By Dr. Richard Russel, DSES Science Lead
The pulsar, B1133+16, was observed on the 60 ft dish antenna by Rich Russel and Ray Uberecken after 4 hours of tracking and collecting data on the pulsar.
This pulsar is the weakest object observed by DSES at 0.257 Janskys!
The pulsar is noted for having a “conal double” peak in its profile. Our observation picks this out very well.
The PRESTO analysis program results are shown below.
The conal double plot is produced from the raw data and plotted in excel.
PSR B1133+16 is located at RA 11h 33m 27s Declination +16.07°, in the northeast part of the constellation Leo. It was observed with a pulse period of 1.187 seconds. Our center frequency was 417 MHz, and we used a 10 MHz bandwidth.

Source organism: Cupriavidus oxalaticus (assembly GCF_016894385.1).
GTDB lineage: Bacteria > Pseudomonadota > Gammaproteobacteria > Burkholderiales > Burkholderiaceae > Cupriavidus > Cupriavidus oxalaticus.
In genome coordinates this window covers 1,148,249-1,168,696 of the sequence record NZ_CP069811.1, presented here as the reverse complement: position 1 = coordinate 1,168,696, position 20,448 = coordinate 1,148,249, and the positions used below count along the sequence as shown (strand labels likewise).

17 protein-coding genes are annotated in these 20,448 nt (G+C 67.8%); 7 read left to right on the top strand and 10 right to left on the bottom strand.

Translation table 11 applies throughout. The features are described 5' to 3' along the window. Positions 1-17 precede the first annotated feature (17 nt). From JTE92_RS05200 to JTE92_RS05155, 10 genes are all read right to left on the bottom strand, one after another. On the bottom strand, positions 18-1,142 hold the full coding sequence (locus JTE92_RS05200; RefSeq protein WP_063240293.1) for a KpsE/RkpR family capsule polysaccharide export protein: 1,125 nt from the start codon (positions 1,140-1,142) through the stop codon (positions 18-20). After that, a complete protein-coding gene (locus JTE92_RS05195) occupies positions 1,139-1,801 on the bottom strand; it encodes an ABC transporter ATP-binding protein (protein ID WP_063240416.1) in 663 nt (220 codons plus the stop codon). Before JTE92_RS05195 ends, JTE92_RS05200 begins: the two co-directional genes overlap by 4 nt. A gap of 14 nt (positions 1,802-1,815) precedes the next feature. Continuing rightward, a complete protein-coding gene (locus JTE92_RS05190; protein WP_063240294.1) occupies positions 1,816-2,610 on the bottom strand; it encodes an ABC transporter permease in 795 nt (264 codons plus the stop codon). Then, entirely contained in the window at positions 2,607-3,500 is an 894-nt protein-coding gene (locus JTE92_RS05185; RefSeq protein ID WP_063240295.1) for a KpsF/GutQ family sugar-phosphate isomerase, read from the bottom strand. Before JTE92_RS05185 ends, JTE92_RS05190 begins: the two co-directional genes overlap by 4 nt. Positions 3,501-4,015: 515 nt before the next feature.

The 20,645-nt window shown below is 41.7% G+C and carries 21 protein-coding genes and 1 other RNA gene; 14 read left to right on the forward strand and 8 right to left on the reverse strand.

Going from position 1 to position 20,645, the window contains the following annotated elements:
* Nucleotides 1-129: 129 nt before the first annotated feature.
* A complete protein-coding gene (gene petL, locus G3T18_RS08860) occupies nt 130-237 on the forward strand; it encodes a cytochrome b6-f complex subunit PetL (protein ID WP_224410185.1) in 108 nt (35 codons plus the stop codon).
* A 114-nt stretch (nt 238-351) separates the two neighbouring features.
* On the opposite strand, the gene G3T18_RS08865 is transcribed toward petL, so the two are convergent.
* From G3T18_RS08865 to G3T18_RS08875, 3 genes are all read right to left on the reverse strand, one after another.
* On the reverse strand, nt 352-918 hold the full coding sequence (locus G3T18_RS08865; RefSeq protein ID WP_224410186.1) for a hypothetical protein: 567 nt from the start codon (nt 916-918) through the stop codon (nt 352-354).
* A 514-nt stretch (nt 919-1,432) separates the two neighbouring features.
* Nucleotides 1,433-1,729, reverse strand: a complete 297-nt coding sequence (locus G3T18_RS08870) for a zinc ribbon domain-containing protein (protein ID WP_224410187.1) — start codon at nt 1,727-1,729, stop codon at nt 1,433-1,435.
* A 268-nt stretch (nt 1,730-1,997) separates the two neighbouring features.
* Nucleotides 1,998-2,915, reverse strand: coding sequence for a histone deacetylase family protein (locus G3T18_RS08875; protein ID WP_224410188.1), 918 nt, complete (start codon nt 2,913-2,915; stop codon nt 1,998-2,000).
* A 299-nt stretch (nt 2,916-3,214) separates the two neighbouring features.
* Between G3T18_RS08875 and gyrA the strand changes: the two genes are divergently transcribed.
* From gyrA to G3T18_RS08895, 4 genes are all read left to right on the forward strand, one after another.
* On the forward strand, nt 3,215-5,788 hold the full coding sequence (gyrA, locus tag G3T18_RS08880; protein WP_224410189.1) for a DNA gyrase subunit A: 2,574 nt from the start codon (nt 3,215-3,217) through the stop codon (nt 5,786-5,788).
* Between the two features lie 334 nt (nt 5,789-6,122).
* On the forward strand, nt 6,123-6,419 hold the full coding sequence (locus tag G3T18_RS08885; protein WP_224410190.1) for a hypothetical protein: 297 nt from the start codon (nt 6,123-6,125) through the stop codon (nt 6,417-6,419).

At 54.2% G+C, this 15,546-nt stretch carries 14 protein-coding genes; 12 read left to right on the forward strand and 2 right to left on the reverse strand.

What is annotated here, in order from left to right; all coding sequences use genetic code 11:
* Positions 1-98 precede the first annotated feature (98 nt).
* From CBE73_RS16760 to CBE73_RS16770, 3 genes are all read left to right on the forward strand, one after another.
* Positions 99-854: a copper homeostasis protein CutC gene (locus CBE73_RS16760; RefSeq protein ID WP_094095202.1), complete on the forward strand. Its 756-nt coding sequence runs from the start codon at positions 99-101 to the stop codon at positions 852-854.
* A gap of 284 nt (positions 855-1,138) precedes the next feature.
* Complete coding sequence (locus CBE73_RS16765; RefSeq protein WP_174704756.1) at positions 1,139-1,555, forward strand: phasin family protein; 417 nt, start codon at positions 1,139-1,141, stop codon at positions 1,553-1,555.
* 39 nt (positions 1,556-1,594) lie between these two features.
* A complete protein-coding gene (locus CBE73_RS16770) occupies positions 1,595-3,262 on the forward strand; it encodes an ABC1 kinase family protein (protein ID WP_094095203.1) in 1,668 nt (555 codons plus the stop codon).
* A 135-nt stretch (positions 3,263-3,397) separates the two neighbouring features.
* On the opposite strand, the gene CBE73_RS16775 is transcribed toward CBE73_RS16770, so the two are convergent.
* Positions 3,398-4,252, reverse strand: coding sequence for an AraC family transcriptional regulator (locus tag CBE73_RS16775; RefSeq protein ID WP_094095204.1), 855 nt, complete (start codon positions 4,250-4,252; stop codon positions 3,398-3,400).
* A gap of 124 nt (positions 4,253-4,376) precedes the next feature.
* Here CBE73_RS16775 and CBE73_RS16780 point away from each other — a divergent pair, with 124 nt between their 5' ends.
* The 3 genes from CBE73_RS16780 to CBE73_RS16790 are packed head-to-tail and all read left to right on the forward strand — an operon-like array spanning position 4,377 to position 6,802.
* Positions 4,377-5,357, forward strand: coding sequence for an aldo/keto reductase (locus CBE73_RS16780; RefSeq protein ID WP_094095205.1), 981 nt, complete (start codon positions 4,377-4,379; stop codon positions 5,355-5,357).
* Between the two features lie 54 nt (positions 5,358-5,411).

(The name B1133+16 conveys the celestial sky coordinates, referenced to a standard year epoch. In this case the B indicates the position is from the year 1950, the “Besselian” year, named after the German astronomer Friedrich Bessel.)
Congratulations to the entire membership for turning the DSES dish into a world class scientific instrument!
Dr. Richard Russel
DSES Science Lead